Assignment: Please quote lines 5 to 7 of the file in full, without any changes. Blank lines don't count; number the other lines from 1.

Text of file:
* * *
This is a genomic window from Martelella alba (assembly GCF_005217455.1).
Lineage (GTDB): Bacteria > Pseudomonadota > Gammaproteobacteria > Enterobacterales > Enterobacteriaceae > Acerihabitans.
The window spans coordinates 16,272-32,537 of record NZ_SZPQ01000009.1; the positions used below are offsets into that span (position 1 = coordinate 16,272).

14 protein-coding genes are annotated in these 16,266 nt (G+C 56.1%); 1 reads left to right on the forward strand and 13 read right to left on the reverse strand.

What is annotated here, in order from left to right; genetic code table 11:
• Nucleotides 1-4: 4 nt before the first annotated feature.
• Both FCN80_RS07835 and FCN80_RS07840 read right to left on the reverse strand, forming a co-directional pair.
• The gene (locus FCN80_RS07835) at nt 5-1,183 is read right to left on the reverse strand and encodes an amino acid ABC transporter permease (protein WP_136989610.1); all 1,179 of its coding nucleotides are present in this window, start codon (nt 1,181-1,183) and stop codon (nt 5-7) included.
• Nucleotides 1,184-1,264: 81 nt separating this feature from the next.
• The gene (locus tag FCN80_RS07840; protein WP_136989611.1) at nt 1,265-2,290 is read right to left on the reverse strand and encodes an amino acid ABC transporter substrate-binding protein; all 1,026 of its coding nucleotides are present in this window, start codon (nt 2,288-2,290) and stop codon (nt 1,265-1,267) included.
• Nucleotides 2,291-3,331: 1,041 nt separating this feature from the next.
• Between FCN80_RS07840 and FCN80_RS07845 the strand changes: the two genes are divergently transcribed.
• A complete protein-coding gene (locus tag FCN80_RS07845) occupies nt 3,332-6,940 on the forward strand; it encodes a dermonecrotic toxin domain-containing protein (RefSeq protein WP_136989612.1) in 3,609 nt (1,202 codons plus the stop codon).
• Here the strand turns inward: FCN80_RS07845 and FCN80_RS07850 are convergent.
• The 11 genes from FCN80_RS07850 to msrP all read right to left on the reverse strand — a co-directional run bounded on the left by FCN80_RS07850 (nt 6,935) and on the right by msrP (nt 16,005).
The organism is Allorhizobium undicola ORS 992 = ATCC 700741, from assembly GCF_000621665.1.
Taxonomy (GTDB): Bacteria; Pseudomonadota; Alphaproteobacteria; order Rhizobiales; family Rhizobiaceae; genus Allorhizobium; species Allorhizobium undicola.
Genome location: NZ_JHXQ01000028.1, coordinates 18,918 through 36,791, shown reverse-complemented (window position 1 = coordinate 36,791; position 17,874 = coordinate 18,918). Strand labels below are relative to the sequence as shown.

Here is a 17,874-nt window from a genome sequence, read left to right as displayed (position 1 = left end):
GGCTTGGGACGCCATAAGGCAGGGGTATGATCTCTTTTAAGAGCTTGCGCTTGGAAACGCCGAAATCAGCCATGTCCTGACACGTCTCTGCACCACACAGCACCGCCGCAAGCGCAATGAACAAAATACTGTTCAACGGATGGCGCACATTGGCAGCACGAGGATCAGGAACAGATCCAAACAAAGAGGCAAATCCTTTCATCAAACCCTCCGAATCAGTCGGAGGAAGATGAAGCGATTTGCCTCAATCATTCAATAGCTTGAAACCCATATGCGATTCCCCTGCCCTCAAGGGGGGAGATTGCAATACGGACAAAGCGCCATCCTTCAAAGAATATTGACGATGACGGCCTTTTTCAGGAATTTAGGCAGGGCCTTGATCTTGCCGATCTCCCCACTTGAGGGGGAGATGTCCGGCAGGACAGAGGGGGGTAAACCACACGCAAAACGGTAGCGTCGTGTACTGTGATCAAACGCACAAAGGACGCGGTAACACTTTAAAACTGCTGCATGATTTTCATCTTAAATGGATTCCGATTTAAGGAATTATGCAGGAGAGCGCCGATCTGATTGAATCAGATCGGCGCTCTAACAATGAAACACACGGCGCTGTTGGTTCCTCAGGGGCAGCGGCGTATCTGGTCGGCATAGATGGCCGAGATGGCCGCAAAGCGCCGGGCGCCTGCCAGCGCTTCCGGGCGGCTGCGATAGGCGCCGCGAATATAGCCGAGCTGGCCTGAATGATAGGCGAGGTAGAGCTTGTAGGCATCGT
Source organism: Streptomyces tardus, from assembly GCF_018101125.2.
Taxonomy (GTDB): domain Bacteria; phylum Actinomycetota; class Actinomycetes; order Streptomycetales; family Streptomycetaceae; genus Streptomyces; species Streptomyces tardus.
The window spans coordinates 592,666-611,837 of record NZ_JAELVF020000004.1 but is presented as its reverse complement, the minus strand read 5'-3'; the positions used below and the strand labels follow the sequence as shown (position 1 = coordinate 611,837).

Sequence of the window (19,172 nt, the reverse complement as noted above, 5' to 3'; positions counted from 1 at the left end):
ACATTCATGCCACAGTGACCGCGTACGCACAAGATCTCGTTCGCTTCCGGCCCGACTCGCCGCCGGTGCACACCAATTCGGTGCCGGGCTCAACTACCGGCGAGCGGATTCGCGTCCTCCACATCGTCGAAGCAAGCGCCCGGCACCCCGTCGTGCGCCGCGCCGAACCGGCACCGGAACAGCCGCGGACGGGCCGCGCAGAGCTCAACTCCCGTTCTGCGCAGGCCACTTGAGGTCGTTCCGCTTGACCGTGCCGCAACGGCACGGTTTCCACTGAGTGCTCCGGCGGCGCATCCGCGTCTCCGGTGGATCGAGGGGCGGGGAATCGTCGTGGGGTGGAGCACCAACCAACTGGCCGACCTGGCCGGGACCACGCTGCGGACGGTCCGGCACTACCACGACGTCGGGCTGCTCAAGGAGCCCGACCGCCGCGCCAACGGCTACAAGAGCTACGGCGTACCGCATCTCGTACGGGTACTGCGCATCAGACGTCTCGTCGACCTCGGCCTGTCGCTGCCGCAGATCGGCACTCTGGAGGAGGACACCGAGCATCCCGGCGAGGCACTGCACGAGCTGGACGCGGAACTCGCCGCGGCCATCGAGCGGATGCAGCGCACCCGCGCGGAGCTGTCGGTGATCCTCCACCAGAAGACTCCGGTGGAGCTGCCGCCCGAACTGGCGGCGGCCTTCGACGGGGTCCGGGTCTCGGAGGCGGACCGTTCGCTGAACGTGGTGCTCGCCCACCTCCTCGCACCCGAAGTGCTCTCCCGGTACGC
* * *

What is annotated here, in order from left to right; genetic code table 11:
• Nucleotides 1-4: 4 nt before the first annotated feature.
• Both FCN80_RS07835 and FCN80_RS07840 read right to left on the reverse strand, forming a co-directional pair.